the Slits down the Portobello Road but we drank too
much and smoked too many of the joints piled inside her handbag and both
gradually lost the ability to form sentences. The other guy helping me met the
Subway Sect at their rehearsal place, but they just stared at him catatonically
whilst picking at their Oxfam jumpers and he forgot to turn the cassette recorder
on, so that was that. I got Defiant Pose going in 1980,did 3 scrappy issues by
1981, nothing important; a mate used to print them at his work after everyone
went home. We would sell them to people in the street, deliberately not always
to punks.The only positive thing was I moaned how nothing was happening
locally and a month later two new fanzines started in Slough and sent me copies
so it does work sometimes!

One particular favourite of mine was Toxic Graffity, it featured in one
issue a band called The HERETICS. I mean fucking hell, they looked the
scruffiest fuckers on Planet Earth, which I thought was great at the
TG was great, though he went into orbit on the last issue.I remember the Heretics-the first crusties anyone? That was in 1979, I used to hang around
the Portobello Road (West London) with a skinhead girl from Brixton who was going out with Sam from
the Heretics.They were a squat band from
Kilburn. A great inspiration for me was
Panache fanzine, those guys did what the music papers should have been doing instead of ligging and waiting
for payola, i.e. actually hanging around and watching loads of bands-it had terrible photos,  they were always too drunk to focus or interview people
properly, leaving half their next issue on the bus etc etc. We used to go to places like Aylesbury Friars to see
The Clash or Penetration, come out at
closing time and realise we were thirty miles from home with no alternative except to walk on a freezing November night. Panache captured that kind of
thing well, it had a great sense of humour. I saved a lot of the '76-79 era zines, but lost a whole box of the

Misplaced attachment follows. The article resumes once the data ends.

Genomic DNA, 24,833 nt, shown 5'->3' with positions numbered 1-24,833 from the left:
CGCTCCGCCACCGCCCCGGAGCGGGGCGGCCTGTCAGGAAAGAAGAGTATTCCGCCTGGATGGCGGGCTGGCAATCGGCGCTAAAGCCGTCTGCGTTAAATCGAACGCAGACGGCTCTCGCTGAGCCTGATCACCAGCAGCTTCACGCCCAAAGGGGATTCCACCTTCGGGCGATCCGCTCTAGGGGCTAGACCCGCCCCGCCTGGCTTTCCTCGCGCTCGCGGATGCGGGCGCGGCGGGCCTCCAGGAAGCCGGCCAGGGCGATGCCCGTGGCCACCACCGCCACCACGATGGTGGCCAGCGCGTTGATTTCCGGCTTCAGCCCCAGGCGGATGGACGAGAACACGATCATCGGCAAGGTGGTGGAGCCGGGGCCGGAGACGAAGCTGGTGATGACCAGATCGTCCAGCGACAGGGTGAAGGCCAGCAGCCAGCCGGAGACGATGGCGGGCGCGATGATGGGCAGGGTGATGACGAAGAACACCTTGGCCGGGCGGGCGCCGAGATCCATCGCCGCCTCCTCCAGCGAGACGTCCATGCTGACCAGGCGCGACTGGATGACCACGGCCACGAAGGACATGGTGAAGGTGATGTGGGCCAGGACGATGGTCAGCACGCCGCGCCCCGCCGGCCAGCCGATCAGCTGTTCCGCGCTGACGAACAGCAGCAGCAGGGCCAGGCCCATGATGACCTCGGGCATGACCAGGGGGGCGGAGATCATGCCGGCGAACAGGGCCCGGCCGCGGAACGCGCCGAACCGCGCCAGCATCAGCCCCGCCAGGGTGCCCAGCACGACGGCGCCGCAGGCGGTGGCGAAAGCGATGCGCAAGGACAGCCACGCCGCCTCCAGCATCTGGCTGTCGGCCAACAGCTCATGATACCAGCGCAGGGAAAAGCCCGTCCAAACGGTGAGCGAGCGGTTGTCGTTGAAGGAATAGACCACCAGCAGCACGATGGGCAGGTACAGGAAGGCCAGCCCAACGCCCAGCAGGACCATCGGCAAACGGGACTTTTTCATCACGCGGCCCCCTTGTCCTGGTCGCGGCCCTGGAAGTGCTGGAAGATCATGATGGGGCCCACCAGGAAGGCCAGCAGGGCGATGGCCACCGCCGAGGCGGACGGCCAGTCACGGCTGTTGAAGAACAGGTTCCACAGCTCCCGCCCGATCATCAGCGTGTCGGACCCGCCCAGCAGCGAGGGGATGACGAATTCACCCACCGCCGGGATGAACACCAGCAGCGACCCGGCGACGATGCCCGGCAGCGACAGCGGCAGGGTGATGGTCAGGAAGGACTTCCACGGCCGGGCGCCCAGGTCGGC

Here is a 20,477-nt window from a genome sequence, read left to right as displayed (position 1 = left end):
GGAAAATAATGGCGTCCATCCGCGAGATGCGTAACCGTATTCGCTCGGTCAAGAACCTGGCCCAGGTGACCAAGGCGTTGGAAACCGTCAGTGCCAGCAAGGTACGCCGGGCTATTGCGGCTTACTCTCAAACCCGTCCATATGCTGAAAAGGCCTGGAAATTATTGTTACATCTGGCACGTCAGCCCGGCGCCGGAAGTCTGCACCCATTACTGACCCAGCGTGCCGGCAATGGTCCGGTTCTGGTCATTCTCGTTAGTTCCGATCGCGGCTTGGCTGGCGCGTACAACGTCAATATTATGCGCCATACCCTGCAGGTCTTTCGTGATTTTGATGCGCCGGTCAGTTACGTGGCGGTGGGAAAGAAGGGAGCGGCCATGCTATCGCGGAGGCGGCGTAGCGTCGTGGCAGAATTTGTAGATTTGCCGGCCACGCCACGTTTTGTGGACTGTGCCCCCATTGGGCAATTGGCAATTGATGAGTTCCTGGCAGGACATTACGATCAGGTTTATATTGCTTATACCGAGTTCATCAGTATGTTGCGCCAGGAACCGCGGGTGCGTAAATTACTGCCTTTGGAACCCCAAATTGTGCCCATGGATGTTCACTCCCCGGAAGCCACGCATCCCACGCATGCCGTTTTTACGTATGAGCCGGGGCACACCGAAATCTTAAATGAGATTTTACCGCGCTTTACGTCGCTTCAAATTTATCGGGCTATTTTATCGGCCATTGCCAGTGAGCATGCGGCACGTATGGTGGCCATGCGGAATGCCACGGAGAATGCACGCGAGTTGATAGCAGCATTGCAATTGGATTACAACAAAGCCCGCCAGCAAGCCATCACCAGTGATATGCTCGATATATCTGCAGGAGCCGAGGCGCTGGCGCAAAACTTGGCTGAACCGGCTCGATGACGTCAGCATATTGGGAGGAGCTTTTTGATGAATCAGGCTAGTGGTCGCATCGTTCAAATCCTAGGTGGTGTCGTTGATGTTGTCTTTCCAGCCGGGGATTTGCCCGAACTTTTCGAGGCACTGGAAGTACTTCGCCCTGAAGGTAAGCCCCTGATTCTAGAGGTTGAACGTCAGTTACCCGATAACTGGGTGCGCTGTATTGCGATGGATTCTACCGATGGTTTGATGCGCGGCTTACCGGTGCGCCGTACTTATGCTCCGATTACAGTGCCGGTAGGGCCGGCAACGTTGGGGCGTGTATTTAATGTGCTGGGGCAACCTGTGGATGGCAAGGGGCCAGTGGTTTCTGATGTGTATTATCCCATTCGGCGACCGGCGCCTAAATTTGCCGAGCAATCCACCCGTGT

Crass ones during innumerable moves. I'm
told that London museums like the Victoria And Albert bought up any old `zines they could find. At 18 or 19 you naively scrawl some stuff on paper,print
it up and twenty years later some academic puts it in a glass case and calls it a `cultural legacy'. Most of the early UK zines had very little to write about
in retrospect,I mean in December 1976 there were about 5 records, so they were thin on content and used attitude to compensate.

So, 2001 and Defiant Pose returns. What about the distro/label?
The fanzine came back because I'd written a lot of stuff in the intervening years so had some friends,and
suddenly we had the time to do it again. and thought most fanzines were stuck in the same dull blueprint
they'd followed since the mid-80's and lost that attitude. It's also a conscious alternative to the interminable
array of UK `zines that simply follow the US format of columns/reviews. After X amount of years of doing a
label we rarely got an order based on a good `zine review,especially compared to the impact of seeing a
band live.
it's good to see mags like Fracture and Reason To Believe,but endless columns starting off with `It's 4am, I'm
on my 50th cup of Coffee, deadline is 3 hours away and I can't think of anything to write',try harder or just
don't bother!! On the other hand,those kind of mags (and Maximum Rocknroll for that matter) are made up
of peoples contributions,so if it's not to your taste then you should write something yourself! People have
called DP nostalgic, but we wrote so much stuff that it'll take a few issues to get up to the 90's even. I don't
actually think much about the past: it's gone and you have to live for the Now, as they say, but you also can't
do the American thing, i.e.deny the past and it's relevance to the here and now. In the lifespan of the human race,1977 to 2002 is a very short space of
time. As for music, the corporations have followed suit so as to sell you the same old crap dressed up as `new' a few years down the line.First vinyl was
to be superceded by compact discs,then mini discs;you were expected to buy the same music all over again just in a different format.Musically,they
dress up some old TSOL/LA Punk,call it the Offspring or Blink 182 and tell the next generation that it's `new', in the UK it's
Coldplay/Toploader/Stereophonics etc, which are all bland mid-70s Rock-give it a hip haircut, sell a few songs to the makers of car ads and bingo, it's
`new'! Supposed `mass communication' often means less communication, because it's harder and harder to wade through all the crap out there and
find the genuine article.
I started the distro in 1990 because there were lots of great little records coming out on independent labels in the US and you couldn't get them in the
UK,so I just started buying a box of this,a box of that, selling to friends,then mail order and it grew from there. 90% of the titles are things I would buy
myself. As of this point (late 2002), thedistro will be winding down; I'm a little weary of all the genres/sub-genres that so many